Sugar ants vs. carpenter ants; all you must know about them

Apart from the fact that ants don’t have ears (they hear by feeling vibrations in the ground), do you know that some ants are known to enslave other ant species?

Well, now you do.

There’s more to ants than meets the eye. I mean, they’re such captivating creatures. And the number of ant species all over the world is about 14,000.

Out of all these, just about eight are common species and invading pests, including sugar ants and carpenter ants. Given their similarities, differentiating between carpenter and sugar ants may be tricky.

However, if you know what to look for, you’d be able to distinguish carpenter ants from sugar ants easily.

Do you want to know more about sugar ants and carpenter ants – their similarities, differences, and how to get them out of your house? You’re in the right place, then.

Let’s delve in.

Sugar ants vs. carpenter ants

Sugar ants; a general description

sugar ant

As their names suggest, sugar ants (Camponotus consobrinus) love sweet, sugary things. So, if you ever find ants in your sugar or sweets, they are most likely sugar ants.

Wilhelm Ferdinand Erichson, a German entomologist, discovered this ant species in 1842. Sugar ants have a distinctive appearance, with their orange and brown band encircling their gasters.

Besides sugar, other foods on the sugar ant’s menu include candy, cake, fruit, honeydew, soft beverages, nectar, and honeydew.

The term’ sugar ant’ usually refers to the banded sugar ant but not exclusively. In a broader sense, ‘sugar ants’ is used to describe any sweet-seeking ant (including the carpenter ant and odorous house ant). Yet, in this article, ‘sugar ant’ refers to the banded sugar ant.

Carpenter ants; a general description

Carpenter ant (1)

Contrary to what their name suggests, carpenter ants (Camponotus) do not eat wood, but they are particularly destructive pests. And they are pretty common in houses.

Carpenter ants excavate wooden materials to make their galleries, ruining several wooden properties in the process. You must have come across a carpenter ant from a hole made of wood (where they raise their young ones).

With over 200 carpenter ant species, and every species having a different appearance (based on the region where they are found), it is difficult to identify carpenter ants without confusion.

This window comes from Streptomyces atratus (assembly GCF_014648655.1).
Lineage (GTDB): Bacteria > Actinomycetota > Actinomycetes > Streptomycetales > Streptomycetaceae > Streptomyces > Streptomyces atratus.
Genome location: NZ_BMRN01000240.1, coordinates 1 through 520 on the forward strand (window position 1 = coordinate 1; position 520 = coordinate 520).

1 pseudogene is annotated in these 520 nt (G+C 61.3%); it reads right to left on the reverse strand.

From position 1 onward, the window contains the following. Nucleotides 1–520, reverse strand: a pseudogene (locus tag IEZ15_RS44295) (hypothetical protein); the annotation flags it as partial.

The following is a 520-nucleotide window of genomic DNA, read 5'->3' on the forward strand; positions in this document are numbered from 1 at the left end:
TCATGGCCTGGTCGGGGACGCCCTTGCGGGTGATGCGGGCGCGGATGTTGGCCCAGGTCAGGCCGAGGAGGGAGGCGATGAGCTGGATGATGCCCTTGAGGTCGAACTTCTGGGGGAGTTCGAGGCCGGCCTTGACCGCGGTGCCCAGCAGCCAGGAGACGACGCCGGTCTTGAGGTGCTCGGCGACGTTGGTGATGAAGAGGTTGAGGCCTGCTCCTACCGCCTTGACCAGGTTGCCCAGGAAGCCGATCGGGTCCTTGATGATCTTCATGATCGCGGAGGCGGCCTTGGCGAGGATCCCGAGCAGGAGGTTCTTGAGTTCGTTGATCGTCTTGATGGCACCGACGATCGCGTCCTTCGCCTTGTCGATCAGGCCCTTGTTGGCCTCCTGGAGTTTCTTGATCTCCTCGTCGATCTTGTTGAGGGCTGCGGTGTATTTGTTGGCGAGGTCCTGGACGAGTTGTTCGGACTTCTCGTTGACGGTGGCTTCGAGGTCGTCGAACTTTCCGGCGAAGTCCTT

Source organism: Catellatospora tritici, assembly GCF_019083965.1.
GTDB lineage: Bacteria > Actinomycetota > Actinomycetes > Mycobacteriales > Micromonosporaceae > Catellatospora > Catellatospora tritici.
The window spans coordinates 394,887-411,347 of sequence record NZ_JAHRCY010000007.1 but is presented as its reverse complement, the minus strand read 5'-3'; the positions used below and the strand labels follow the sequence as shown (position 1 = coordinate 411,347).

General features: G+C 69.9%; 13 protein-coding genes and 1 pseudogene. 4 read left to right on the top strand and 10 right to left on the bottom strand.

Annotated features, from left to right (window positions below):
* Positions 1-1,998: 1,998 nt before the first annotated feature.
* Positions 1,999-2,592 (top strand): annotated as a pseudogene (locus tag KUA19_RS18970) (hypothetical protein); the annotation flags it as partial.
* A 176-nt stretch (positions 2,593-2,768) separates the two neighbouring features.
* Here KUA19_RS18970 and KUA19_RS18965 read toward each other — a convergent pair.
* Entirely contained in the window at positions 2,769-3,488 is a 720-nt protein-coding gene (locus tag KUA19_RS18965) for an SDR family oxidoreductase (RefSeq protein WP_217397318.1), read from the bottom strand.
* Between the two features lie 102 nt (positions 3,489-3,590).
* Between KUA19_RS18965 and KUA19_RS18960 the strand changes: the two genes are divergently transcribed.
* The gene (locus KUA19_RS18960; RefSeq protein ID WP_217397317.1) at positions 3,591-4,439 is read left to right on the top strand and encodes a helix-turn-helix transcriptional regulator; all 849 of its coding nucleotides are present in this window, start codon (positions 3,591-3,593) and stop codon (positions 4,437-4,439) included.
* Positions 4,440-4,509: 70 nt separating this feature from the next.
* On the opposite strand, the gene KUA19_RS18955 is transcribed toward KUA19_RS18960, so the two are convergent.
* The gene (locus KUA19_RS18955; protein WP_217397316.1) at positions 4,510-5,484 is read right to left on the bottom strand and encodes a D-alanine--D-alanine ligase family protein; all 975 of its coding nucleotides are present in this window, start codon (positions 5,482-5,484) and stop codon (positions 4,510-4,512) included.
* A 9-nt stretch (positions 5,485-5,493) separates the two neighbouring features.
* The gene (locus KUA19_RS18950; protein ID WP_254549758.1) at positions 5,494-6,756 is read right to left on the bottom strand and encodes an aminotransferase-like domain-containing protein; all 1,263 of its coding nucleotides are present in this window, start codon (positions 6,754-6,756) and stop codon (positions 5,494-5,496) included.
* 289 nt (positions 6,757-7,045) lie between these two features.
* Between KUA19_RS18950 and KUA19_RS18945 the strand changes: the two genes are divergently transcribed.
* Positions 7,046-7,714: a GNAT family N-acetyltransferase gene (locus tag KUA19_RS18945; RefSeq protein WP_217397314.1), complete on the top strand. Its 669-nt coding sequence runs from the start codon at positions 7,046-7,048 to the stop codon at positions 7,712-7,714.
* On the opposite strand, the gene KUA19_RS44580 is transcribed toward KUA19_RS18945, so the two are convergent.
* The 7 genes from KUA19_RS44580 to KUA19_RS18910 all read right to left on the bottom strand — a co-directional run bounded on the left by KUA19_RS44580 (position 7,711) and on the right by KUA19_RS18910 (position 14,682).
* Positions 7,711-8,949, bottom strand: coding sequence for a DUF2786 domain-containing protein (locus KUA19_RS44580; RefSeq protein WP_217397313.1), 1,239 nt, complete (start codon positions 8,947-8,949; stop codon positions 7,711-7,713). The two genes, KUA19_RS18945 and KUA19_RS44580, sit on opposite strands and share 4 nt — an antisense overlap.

Also, it is easy to confuse carpenter ants with termites because they make their nests out of wood. Nonetheless, they have some features that make them different from other ant species.

Telling the difference between sugar and carpenter ants

sugar ants v Carpenter ant

Now, to answer your question, “How do you differentiate between carpenter and sugar ants?” The differences will be discussed under the following features:


When discussing appearance, there are some physical attributes to compare. Some of which include: color, size, and so on.


Most carpenter ants look very much like the dry-wood termite. Their appearance varies from carpenter species to species. They can be black, red, yellow, dark brown, or red and black.

Similarly, the color of sugar ants varies from yellowish-brown to black. However, the variation in sugar ants’ color is sometimes due to environmental factors. Also, while the queen and male sugar ants have wings, only the carpenter ant swarmers have wings.


The carpenter ant (7mm – 25mm)  is much bigger than the sugar ants (2.5 mm – 18 mm).

Moreover, sugar ants possess tiny waists, while the carpenter ants’ waist is quite visible.


Sugar ants emit a strong chemical odor from their anal glands when smashed. Similarly, carpenter ants release formic acid, which smells like vinegar.


Carpenter ants build their tunnels (galleries) out of wood. They make their nests by chewing out or excavating dead, damp wood. Sugar ants, however, dwell in wood holes, rocks, solid, tree twigs, etc.

Do they carry disease?

Typically, carpenter ants do not carry diseases. But sugar ants transmit germs like salmonella, streptococcus, staphylococcus, and clostridium.

What do they eat?

Besides sugary food, sugar ants feed on protein foods to enhance their development. Carpenter ants’ menu, on the other hand, consists of Arthropod insects: budworm larvae, live and dead insects, fruit juice, honey, etc.